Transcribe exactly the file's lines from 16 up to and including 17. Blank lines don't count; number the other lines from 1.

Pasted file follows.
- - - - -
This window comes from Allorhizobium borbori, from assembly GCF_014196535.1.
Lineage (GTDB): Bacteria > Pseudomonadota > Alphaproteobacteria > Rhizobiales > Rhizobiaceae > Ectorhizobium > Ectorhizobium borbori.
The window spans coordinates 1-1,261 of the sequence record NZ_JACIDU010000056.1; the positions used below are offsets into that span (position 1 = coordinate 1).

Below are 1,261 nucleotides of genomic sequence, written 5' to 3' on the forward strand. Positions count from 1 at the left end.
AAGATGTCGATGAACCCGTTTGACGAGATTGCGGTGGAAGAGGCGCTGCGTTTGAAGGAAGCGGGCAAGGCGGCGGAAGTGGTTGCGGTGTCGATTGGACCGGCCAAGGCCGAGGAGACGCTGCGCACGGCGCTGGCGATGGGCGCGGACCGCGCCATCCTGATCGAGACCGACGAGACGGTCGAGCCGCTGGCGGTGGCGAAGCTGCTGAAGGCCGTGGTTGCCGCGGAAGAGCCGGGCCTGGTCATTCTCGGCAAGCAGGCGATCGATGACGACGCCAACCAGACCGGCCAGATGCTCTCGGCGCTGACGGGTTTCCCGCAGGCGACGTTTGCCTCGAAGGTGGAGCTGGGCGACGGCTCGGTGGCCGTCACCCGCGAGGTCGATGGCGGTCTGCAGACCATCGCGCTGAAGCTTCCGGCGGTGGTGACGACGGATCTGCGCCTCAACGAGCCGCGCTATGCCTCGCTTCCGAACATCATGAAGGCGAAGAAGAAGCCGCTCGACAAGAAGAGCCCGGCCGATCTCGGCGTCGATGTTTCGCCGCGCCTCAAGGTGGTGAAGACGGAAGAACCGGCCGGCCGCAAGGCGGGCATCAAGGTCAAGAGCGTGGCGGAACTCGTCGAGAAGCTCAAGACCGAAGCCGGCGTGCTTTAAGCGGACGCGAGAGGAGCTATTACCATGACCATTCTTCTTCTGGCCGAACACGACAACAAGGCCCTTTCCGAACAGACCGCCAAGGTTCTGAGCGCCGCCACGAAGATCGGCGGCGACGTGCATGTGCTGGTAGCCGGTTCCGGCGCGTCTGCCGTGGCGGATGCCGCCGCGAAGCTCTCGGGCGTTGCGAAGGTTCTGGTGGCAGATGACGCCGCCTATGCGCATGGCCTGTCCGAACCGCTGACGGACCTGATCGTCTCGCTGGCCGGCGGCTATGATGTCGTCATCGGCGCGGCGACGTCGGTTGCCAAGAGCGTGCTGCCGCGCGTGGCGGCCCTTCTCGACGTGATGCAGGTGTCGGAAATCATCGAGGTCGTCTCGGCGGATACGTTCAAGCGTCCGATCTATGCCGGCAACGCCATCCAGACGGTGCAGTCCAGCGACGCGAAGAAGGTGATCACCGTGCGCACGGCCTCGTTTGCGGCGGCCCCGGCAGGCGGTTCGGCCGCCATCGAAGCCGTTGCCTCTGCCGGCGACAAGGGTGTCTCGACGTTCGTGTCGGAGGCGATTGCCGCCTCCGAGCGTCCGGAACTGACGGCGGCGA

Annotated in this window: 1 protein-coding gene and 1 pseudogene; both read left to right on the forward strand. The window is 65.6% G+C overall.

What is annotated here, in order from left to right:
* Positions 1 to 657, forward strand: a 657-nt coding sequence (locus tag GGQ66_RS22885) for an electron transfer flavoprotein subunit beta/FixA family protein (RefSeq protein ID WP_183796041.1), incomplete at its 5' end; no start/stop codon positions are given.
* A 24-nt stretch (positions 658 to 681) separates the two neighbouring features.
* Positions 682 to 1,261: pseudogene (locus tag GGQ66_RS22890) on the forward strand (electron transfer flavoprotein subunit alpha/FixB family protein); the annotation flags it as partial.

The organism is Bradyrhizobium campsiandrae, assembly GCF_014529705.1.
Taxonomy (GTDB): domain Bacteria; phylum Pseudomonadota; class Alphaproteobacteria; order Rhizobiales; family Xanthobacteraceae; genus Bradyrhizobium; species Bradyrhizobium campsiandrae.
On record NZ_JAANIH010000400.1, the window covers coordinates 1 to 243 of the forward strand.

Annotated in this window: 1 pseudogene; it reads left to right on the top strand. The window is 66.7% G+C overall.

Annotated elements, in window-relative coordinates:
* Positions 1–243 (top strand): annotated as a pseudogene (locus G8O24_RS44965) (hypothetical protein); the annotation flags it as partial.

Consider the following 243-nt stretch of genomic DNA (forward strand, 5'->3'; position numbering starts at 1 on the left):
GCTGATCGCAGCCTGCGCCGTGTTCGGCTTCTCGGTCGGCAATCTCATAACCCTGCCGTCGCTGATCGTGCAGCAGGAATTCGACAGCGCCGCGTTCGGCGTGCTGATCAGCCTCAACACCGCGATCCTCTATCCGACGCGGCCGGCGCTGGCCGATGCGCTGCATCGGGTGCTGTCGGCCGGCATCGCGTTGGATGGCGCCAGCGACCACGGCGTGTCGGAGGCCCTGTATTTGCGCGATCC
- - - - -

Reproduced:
* Positions 1–243 (top strand): annotated as a pseudogene (locus G8O24_RS44965) (hypothetical protein); the annotation flags it as partial.

Consider the following 243-nt stretch of genomic DNA (forward strand, 5'->3'; position numbering starts at 1 on the left):